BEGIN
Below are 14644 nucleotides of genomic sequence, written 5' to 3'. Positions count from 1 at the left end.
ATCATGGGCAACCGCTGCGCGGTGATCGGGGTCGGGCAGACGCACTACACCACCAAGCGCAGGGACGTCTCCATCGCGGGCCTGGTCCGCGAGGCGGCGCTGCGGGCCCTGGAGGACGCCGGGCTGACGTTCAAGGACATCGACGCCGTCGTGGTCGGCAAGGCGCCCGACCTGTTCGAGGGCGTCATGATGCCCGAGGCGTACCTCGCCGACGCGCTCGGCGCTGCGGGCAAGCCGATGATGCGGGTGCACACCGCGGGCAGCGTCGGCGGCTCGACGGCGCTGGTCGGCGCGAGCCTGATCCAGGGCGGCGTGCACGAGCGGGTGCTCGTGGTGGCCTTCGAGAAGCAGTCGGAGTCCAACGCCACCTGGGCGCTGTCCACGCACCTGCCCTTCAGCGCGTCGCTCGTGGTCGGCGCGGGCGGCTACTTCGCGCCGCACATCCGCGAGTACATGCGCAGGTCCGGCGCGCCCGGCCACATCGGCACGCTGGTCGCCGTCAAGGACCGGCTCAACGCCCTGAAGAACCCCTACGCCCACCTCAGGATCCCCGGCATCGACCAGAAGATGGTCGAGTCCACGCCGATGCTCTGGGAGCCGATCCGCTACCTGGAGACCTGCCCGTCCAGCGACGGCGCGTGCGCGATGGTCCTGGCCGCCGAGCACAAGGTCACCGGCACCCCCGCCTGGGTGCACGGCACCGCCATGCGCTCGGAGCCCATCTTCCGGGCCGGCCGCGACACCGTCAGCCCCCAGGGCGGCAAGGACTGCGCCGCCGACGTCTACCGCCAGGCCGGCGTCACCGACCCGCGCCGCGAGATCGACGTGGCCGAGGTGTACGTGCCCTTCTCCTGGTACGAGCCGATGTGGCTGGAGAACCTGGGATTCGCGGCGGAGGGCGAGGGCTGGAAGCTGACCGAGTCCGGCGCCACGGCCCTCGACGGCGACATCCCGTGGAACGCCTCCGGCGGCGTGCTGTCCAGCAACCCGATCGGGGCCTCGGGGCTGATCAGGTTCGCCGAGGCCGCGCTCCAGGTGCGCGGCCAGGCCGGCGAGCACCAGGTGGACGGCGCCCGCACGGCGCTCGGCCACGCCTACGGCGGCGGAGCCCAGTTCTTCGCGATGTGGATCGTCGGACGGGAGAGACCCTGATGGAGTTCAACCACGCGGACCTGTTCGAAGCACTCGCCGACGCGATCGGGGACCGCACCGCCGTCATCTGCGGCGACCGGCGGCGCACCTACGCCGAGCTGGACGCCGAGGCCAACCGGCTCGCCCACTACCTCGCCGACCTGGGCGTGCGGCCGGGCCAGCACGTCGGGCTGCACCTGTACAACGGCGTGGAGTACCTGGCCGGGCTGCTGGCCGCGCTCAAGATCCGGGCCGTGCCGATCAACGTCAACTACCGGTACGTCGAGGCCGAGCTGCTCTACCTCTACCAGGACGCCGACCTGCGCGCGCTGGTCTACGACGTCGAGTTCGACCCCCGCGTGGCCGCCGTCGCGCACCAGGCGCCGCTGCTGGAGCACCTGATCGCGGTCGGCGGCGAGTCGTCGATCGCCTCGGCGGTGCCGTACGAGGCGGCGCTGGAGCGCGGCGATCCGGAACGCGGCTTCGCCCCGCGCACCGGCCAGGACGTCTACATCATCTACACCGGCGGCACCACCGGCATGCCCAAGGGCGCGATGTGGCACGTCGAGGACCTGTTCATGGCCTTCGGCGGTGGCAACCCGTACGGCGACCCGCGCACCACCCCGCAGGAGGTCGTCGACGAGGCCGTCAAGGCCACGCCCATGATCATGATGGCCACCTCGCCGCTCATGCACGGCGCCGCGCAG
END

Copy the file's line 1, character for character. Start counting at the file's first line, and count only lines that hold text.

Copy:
Below are 14644 nucleotides of genomic sequence, written 5' to 3'. Positions count from 1 at the left end.